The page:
Last year, I had extremely high hopes. When we joined with neighbors to create a raised bed community garden in our backyard, I started to lick my lips. Homegrown tomatoes, carrots, radishes, beans, and the like were just waiting to be harvested (after planting and growing, of course). I dreamed of walking out my back door instead of heading to the market when I planned my dinners. I imagined sharing our bounty with neighbors and friends. We even talked about getting chickens or a goat to make the most of our new urban homestead.
The idyllic garden in my head never really came to fruition, however. After months of planning, planting, and hard work, we didn’t have much to show for our backyard farm. We over-watered, under-watered, had too much sun and not enough. Our soil got a fungus or came with one. We found weeds despite our weed-proofing efforts. Ants ate our artichokes and the whole endeavor was a great disappointment.
My imagined bushels of produce amounted to a few tomatoes (I claim it was three, Tim says we had a few more than that). We did have some early radishes and a handful of green beans but NOTHING compared to the blood, sweat, tears, and money, we invested in our patches of dirt. By the end of the summer I was ready to give up on the experiment and never attempt to grow anything again.
The fruitlessness of the garden seemed metaphorical. At the time, I certainly felt discouraged in many other areas of my life as well. The withering and diseased plants were merely physical manifestations of the inner turmoil I was experiencing. Instead of the satisfaction of ripened hopes, I felt a lot of loss.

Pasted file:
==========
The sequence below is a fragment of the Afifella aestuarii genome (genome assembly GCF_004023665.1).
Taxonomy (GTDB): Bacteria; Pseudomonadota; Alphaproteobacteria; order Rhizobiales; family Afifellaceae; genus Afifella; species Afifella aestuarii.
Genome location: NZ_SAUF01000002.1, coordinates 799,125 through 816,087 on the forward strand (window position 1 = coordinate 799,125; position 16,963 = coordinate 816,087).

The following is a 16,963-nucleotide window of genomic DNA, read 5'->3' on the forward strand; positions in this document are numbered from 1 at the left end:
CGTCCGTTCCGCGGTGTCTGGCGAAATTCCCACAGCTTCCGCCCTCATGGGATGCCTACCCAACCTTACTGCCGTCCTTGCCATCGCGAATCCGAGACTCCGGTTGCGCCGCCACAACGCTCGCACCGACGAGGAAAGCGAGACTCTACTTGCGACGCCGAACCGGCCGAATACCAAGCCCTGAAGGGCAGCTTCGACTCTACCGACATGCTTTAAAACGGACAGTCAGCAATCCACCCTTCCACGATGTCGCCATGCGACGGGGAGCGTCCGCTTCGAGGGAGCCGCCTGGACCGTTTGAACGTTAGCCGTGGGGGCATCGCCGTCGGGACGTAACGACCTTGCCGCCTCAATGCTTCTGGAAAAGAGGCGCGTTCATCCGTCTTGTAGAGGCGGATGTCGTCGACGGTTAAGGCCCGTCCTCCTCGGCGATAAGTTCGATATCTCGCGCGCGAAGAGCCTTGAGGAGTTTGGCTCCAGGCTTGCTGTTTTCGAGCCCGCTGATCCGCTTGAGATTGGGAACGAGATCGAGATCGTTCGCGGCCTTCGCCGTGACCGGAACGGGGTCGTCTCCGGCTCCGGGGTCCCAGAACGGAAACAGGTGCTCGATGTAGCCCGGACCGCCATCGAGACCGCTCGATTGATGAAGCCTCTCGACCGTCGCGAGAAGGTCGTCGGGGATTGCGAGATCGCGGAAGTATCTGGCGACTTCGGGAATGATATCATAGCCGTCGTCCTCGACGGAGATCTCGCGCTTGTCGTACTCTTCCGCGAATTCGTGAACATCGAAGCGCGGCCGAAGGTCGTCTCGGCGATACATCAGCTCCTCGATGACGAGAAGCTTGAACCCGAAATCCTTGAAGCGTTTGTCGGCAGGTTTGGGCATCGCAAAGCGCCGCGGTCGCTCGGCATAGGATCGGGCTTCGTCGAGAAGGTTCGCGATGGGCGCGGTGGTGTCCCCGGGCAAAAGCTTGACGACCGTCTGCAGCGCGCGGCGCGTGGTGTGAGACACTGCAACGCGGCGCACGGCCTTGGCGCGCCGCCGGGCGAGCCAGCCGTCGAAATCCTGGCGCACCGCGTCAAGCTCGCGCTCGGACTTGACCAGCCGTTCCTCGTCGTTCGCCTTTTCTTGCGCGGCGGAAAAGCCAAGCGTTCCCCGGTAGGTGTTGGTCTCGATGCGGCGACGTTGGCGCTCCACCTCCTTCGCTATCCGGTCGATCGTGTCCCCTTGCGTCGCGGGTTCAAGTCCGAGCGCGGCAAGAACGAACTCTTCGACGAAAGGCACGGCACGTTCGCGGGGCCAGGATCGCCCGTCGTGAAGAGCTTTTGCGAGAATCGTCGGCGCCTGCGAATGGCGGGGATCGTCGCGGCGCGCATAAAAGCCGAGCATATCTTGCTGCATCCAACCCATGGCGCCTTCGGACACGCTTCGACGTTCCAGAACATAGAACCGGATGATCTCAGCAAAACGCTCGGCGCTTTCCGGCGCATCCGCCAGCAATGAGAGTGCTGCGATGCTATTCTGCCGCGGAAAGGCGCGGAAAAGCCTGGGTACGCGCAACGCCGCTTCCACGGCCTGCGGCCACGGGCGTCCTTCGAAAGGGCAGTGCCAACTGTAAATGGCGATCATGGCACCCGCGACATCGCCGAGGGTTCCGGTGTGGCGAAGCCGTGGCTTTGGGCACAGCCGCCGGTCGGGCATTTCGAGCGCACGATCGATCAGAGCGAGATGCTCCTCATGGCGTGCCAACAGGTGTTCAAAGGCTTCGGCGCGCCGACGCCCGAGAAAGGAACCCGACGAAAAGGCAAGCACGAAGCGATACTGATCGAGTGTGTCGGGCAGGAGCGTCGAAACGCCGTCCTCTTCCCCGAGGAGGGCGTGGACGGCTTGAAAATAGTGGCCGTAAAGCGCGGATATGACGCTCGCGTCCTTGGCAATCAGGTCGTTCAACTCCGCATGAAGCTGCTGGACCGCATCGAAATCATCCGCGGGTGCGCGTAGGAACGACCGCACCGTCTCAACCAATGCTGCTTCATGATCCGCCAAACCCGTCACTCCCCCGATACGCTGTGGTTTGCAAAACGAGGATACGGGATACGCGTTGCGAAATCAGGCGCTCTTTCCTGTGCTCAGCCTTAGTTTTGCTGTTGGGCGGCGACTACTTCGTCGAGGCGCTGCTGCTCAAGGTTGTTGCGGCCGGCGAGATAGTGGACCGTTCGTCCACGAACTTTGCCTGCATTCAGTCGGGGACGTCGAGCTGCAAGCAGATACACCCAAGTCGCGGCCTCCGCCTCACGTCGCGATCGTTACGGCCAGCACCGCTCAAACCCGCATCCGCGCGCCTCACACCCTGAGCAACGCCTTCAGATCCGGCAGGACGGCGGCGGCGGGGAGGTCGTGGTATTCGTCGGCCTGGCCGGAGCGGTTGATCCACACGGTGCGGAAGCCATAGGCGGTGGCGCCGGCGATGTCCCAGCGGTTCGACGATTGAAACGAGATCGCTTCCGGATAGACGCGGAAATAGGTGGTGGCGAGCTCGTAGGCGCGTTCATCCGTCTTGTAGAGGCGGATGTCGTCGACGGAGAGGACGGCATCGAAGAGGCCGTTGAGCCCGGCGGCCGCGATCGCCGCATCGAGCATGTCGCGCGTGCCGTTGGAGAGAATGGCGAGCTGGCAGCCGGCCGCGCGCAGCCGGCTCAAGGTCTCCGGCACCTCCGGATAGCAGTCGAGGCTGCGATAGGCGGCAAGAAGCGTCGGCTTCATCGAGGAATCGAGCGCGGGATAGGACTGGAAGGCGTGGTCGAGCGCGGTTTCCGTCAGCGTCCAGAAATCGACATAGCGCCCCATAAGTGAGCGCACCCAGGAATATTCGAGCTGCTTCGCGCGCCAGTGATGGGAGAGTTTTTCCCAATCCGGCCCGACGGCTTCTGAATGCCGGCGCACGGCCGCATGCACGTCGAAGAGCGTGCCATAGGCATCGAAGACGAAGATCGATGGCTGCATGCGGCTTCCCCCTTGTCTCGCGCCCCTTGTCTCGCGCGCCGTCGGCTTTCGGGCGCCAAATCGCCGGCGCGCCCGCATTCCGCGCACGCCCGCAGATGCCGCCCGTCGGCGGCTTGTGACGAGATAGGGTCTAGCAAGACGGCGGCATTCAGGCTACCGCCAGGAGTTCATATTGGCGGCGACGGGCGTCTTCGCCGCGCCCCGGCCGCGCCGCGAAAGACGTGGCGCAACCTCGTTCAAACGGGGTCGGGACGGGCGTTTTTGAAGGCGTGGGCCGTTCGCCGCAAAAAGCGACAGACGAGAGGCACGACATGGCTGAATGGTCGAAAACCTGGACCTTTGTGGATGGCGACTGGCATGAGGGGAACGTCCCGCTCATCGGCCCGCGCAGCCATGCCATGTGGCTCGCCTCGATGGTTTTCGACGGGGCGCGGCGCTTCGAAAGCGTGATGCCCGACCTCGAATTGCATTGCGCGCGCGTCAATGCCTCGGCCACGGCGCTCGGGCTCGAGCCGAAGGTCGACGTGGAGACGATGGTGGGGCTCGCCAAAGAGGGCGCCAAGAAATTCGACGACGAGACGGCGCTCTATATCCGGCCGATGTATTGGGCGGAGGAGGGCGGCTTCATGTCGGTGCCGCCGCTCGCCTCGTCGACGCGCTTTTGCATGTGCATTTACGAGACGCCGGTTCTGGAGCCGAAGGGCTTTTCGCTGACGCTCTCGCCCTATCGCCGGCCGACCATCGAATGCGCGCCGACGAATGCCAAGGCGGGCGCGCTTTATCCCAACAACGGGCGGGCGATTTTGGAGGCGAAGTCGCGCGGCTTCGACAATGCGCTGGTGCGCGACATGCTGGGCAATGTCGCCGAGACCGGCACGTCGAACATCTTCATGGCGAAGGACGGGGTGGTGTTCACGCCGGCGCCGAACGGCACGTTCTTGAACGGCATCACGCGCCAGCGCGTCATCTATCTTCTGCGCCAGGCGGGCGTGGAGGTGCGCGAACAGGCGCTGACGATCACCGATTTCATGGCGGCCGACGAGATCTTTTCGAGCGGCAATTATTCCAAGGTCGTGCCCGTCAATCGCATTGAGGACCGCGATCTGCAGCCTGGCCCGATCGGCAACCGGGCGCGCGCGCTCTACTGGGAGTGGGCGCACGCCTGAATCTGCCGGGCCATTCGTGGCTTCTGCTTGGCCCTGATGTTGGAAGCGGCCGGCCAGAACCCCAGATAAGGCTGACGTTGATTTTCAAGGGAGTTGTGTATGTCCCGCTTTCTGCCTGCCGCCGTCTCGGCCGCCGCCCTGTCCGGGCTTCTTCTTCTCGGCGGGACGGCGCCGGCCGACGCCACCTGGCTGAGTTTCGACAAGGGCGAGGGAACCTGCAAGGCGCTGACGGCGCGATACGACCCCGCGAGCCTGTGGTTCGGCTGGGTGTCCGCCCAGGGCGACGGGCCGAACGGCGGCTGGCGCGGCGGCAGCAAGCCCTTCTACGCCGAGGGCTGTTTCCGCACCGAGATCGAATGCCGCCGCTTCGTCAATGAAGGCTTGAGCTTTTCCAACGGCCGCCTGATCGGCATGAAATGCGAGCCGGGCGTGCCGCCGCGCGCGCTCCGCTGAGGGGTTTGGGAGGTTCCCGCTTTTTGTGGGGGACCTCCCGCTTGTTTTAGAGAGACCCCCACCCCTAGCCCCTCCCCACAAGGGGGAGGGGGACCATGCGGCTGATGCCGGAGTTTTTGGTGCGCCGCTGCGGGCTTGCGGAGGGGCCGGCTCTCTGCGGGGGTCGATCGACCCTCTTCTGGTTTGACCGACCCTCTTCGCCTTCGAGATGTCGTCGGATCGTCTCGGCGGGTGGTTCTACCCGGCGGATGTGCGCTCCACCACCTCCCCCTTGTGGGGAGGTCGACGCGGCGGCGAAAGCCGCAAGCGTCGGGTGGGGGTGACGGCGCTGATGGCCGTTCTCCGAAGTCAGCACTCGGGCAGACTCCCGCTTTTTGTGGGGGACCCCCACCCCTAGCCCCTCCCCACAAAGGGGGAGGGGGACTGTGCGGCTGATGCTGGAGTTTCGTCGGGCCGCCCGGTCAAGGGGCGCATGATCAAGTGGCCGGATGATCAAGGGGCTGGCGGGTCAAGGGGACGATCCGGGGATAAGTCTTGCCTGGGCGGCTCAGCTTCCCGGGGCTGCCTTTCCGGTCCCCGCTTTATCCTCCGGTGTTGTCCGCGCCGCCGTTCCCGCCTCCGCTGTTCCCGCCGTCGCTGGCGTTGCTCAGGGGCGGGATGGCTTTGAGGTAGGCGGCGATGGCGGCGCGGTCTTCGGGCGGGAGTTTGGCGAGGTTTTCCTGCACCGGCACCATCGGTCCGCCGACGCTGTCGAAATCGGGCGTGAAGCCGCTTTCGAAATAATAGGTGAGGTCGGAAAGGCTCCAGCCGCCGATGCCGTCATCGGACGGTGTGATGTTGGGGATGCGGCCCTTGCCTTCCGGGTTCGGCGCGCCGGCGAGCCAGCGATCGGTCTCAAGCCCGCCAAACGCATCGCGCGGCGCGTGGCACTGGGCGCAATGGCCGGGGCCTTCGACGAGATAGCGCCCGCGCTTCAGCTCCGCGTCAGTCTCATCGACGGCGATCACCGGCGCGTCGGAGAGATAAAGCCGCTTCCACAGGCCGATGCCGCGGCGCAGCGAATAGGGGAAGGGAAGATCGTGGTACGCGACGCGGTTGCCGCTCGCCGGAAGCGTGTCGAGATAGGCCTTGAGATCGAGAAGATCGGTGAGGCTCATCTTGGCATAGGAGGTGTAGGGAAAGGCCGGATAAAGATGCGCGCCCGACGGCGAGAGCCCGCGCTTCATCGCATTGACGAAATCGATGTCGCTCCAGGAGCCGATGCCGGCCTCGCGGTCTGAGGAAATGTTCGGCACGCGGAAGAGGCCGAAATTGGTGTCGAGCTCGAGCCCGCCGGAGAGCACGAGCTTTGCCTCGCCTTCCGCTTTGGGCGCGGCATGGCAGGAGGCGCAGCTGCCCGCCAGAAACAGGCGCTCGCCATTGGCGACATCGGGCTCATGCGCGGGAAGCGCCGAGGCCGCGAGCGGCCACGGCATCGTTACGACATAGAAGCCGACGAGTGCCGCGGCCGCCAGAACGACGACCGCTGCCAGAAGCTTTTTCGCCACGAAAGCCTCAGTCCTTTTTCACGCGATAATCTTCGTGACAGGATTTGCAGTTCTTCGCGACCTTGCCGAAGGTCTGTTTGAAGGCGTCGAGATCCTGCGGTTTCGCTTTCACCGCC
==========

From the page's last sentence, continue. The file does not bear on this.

Out of that time, however, I realized two things. The first is that I have a naturally brown thumb. In general, I am pretty confident about my project skills. I can jump right in and DIY with the best of them. But gardening… that didn’t work out the way I planned. It didn’t come innately. I wasn’t successful (or successful enough) on my own. My ever-trusty instincts didn’t result in healthy beautiful vegetables. “Following my heart” didn’t produce growth. I need outside input to grow a fruitful garden. I need books, articles, and real live people to help; not just me, myself and I.
The second pearl of wisdom I took away from the failed gardening experience is that I need to try again. I think that’s why I started this blog. I’m really interested in trying again in my life. Even though last year was hard (in more ways that just gardening), I’m starting over. This isn’t a pull-myself-up-by-my-own-bootstraps kind of trying (see my great need for help above). Instead, it is an open-handed cautious longing for change, for something new.
I’m not mostly concerned with getting loads of tomatoes this year. I guess I’m more interested in seeing growth in myself than in what I can produce.
But I would also like to eat some homegrown tomatoes.